After finishing up my junior year at Franklin Pierce I started my internship at New Hampshire Public Radio. I have learned that internships really are key in the career of a college student.
When I was an incoming freshman I was not even thinking about doing one. There is so much already going on, and even though having one is only a recommendation for most majors and not a requirement, it not looks good on a resume and helps you to get firsthand experience.
I personally think students should do one after both their sophomore and junior years if they can, but make sure they are not the same internship.
Having different kinds of internships on your resume will help too. Employers in today’s economy like to see that you have worked in a diverse atmosphere, but you should also choose to intern at a place that caters to your major.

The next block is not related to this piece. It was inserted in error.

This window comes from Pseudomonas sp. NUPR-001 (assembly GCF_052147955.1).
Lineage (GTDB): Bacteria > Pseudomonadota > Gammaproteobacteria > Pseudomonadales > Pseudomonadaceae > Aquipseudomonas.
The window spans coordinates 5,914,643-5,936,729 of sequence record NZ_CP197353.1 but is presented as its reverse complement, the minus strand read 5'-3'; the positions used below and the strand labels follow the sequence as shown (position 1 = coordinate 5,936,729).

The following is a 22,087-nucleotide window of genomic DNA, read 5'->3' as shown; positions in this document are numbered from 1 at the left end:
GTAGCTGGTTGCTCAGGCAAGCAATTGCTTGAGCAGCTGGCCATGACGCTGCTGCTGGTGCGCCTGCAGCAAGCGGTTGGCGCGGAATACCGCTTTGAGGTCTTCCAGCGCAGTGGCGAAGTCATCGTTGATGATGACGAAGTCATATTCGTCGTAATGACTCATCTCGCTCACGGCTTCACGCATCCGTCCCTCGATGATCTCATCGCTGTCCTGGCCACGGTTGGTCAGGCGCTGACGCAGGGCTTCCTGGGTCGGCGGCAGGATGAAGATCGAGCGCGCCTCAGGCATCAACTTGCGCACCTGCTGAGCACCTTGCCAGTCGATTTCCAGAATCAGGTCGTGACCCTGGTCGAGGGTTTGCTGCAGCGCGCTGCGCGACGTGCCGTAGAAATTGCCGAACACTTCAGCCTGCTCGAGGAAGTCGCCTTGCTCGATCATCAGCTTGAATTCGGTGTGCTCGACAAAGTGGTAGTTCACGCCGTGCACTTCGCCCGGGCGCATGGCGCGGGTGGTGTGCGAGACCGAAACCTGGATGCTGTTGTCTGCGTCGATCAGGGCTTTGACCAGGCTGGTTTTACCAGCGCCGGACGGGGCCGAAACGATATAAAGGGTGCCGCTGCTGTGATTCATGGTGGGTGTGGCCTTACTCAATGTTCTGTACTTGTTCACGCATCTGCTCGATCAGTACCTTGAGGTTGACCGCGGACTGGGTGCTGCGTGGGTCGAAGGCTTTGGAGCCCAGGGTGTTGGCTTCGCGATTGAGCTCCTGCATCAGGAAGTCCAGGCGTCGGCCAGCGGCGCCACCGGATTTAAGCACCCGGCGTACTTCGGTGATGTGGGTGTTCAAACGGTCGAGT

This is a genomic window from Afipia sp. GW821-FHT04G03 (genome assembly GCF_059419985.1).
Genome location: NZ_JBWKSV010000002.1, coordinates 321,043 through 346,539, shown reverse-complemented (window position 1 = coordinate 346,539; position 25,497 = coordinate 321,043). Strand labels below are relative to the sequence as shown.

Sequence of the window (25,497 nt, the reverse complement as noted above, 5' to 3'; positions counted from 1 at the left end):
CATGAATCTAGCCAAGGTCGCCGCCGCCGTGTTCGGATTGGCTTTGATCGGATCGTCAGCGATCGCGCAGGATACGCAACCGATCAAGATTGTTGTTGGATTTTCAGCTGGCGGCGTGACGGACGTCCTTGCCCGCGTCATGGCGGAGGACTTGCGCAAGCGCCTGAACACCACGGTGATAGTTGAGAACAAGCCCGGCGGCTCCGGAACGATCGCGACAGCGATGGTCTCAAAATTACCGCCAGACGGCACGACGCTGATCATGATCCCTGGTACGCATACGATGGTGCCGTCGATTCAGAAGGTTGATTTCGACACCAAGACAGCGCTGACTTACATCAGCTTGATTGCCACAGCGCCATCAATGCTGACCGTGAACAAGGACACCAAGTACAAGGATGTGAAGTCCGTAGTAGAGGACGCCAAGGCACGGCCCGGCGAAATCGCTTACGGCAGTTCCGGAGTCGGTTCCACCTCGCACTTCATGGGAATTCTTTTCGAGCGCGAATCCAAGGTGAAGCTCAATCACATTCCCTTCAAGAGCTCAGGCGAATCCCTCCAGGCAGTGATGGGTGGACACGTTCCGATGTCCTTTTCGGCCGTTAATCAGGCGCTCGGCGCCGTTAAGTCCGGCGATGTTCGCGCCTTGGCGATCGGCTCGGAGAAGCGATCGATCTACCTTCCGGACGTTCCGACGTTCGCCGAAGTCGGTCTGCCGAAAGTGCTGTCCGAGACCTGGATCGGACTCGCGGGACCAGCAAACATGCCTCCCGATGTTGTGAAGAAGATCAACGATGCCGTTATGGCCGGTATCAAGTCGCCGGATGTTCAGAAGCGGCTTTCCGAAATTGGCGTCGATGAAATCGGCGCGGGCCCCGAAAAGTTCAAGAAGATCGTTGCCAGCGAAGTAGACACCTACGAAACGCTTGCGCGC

Networking is a great thing that results from internships. When you are done at the end of the summer be sure to send your boss, and any other person who helped you gain experience there, a handwritten thank-you card.
It does not have to be extravagant. You can buy a pack of mini blank cards and write a few sentences of gratitude. Make sure to leave your email address in the card as well, so that they can contact you if they need to… maybe if they have a job opening in the near future!
In today’s tough times many families are struggling to pay for college and basic necessities, so a student may need to work a summer job to be able to afford going back to school in the fall.
For people in this situation, my advice is: try as hard as you can to make it work. Talk to your boss at either the internship or your job and figure out a schedule that will allow you to intern at least once if not twice a week on consecutive days. Maybe work at your internship Mondays and Tuesdays and work the closing shift at your job on those days as well. Sure the days will be long, but in the long run your hard work will be worth it.